This method of accounting for emissions is not yet tested in practice, but we agree with authors Kaplan and Ramanna that this methodology offers a more robust, incentive-aligned, and auditable approach to measuring emissions. The scope 1, 2, and 3 numbers are replaced by a clear chain of emissions accounting. In turn, this chain provides regulators, companies, and investors with a way to measure and appropriately account for the negative externality of carbon emissions. End consumers are also more informed with direct visibility of the carbon that went into producing one product vs. another. If that carbon is also taxed efficiently by regulators, consumers of carbon, whether companies or individuals, are incentivized to lower their carbon consumption and thereby reduce overall demand for carbon over time.


Since we are in favor of more consistent and comparable reporting of a company’s exposure to climate change risks and opportunities, we have engaged with several organizations of which we are a member (PRI3 and SASB4), to start a dialogue on this issue amongst peers in the industry. In the meantime, we will continue to assess scope 3 reporting methodologies and engage management teams to try and find additional solutions to these reporting challenges. Even if this specific cost accounting approach does not upend the pre-existing reporting protocols for reporting emissions, it may at least pave the way for further dialogue.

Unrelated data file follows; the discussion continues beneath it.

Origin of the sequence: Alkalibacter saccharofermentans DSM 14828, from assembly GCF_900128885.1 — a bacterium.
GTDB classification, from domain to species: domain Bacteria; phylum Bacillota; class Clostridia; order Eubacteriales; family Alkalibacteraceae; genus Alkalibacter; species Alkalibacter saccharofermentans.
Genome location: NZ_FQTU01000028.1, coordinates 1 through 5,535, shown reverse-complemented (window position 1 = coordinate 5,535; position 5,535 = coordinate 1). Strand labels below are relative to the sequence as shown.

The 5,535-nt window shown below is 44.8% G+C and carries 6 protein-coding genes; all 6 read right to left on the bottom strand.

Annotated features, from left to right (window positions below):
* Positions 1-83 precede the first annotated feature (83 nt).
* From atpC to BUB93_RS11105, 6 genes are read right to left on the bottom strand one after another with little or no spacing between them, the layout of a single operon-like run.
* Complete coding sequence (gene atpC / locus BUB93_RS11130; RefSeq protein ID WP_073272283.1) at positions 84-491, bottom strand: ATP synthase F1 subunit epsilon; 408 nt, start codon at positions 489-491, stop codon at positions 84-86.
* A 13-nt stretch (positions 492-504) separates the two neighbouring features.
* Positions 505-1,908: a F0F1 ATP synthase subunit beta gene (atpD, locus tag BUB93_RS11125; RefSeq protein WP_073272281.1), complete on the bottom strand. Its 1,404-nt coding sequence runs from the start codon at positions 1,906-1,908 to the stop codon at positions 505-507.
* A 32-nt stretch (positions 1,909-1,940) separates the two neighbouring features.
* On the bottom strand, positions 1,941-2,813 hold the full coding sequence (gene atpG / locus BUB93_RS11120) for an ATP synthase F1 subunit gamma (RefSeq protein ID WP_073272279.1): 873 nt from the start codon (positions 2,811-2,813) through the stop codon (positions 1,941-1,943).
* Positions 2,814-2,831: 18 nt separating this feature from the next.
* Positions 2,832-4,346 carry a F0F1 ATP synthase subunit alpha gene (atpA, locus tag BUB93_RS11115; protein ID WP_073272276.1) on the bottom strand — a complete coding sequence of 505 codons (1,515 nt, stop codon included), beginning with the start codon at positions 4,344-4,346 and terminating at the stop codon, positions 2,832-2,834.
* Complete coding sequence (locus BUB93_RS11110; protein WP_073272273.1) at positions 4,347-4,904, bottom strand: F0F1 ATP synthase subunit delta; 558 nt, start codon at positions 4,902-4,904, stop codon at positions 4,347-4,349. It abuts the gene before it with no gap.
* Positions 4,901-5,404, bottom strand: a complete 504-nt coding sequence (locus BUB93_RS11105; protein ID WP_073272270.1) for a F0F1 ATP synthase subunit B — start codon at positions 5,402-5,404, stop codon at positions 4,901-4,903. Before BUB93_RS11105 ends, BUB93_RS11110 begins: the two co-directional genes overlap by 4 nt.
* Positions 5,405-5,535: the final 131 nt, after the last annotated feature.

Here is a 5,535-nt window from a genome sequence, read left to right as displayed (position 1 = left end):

¹ The point when anthropogenic GHG emissions to the atmosphere are balanced by anthropogenic removals over a specified period (IPCC)

² Includes any emissions not directly produced by the company but that occur both upstream and downstream in the value chain. This includes emissions embedded in sold products.

³ Principles for Responsible Investing

4 Sustainability Accounting Standards Board